Monday, March 3, 2008

The Military-Academic-Industrial Complex

On February 19th, Lockheed Martin Technology Day occurred at the University of Texas at Austin. This event is just one of hundreds of events that occur at UT and throughout the nation which underscore the strong connection between academic institutions and large companies which engage in weapons development and defense contracts. Warfare is an unfortunate and strong, underlying reason for investment in science and engineering. This connection does not receive the attention and critical analysis that it deserves.

In general, of course, there are many positive reasons for developing strong relationships between academia and corporations. Academic institutions have numerous connections with private and public firms, many of which are outside of the arms industry, including biotechnology firms, software companies, energy firms, and the semiconductor industry. Silicon Valley and Route128 are documented examples of how close connections between industry and universities (Stanford and MIT respectively) can be of great value for technology development and production.

Companies supply schools with grants, as well as technical expertise and consultation; schools in turn provide their own consulting services and train engineers and scientists for professional work. Costs for research and development are more efficient by avoiding duplication of laboratories and infrastructure through shared research space. In reality, it often makes sense to work together.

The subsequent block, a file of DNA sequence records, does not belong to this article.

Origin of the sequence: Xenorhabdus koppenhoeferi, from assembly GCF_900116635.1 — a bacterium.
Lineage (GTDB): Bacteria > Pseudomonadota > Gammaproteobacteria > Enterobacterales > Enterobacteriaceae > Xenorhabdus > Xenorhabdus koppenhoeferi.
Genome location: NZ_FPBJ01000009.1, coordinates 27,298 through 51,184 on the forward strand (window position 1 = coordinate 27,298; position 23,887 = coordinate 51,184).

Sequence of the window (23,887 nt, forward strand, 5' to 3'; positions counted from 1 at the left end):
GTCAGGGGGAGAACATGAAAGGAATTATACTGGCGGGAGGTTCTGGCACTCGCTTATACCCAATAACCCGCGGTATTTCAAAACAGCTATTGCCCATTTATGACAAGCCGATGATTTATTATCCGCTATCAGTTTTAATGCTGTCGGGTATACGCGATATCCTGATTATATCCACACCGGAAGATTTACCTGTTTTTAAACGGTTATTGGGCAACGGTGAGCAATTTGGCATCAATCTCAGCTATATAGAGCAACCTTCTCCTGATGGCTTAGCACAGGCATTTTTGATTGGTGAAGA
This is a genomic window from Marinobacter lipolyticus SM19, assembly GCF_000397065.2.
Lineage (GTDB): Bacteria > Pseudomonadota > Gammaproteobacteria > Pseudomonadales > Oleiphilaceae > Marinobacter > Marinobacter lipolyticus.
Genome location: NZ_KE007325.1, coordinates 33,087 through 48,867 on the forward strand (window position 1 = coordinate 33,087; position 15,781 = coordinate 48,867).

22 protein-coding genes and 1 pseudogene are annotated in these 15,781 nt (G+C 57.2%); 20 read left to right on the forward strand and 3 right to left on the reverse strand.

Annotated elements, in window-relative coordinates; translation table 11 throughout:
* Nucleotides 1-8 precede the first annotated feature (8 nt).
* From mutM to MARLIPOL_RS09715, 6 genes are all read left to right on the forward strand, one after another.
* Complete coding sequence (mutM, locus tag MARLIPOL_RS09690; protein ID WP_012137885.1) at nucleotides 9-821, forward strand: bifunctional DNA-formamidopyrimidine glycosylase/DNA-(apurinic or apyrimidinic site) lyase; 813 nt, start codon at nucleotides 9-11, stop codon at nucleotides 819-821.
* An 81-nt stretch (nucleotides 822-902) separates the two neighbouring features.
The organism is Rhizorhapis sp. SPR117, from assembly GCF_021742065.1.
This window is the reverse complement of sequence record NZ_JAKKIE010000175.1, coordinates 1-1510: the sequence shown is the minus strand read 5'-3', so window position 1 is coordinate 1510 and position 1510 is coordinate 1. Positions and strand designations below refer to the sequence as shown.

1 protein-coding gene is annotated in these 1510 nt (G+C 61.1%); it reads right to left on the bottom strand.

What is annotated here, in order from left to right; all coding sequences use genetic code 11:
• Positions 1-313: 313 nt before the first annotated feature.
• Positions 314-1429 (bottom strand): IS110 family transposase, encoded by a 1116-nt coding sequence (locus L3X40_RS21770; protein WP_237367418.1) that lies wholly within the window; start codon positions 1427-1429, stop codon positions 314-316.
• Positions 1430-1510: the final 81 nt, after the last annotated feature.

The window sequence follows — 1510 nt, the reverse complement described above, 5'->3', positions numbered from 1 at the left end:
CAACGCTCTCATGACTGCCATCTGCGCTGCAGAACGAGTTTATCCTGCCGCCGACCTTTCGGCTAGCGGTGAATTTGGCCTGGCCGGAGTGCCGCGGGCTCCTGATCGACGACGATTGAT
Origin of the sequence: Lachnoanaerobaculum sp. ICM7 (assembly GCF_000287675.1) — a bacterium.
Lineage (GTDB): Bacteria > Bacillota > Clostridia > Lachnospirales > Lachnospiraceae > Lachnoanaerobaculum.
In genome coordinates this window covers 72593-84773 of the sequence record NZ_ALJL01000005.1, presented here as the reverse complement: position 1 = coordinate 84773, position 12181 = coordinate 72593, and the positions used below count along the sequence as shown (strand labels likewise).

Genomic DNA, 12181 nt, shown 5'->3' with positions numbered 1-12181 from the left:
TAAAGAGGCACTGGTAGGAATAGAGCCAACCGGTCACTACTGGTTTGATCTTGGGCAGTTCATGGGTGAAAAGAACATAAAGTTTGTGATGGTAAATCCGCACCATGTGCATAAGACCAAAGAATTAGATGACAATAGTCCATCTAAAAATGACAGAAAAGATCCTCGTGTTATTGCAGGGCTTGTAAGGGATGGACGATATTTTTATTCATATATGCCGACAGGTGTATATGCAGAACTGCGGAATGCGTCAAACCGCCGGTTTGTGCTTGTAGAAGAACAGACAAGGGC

The danger is that academic autonomy is being compromised and subverted by the highest dollar, rather than for the greater public good. Beyond this point, I question the ethical use of public educational research, time, and infrastructure for military arms development. And by extension, I am questioning the morality for highly educated people to pursue livelihoods in the development of military weapons.

We take for granted the necessity to maintain a large standing army for the sake of national security. However, this only became a reality after WWII with the beginning of the cold war. Current military spending by the U.S. is only slightly lower today than it was during the cold war, and it has grown every year since the turn of the century. It is unfortunately difficult to find reputable numbers on the size and quantity of American defense contracts. As a rough bottom line, the U.S. Department of Defense will spend over $500 billion this year. This is only part of the story. An additional $20-30 billion is tied up in nuclear weapons research within the Department of Energy. And then there are a number of costs that may or may not be a part of these estimates, the largest being the war in Iraq, of which we are spending more than $100 billion annually.

Defense contracting is only one part of the defense budget, but it is a major part. In 2007, over $140 billion dollars in revenues was paid to Lockheed Martin, Boeing, Northrop Grumman, Raytheon, General Dynamics, L-3 Communications, and United Technologies. When you see this quantity of money involved in warfare related activities, rest assured that certain people and businesses are making a lot of profit off war. This money constitutes an incentive to fight more. This incentive would never be the only reason to fight, but it is still the contrary pressure from what is preferable.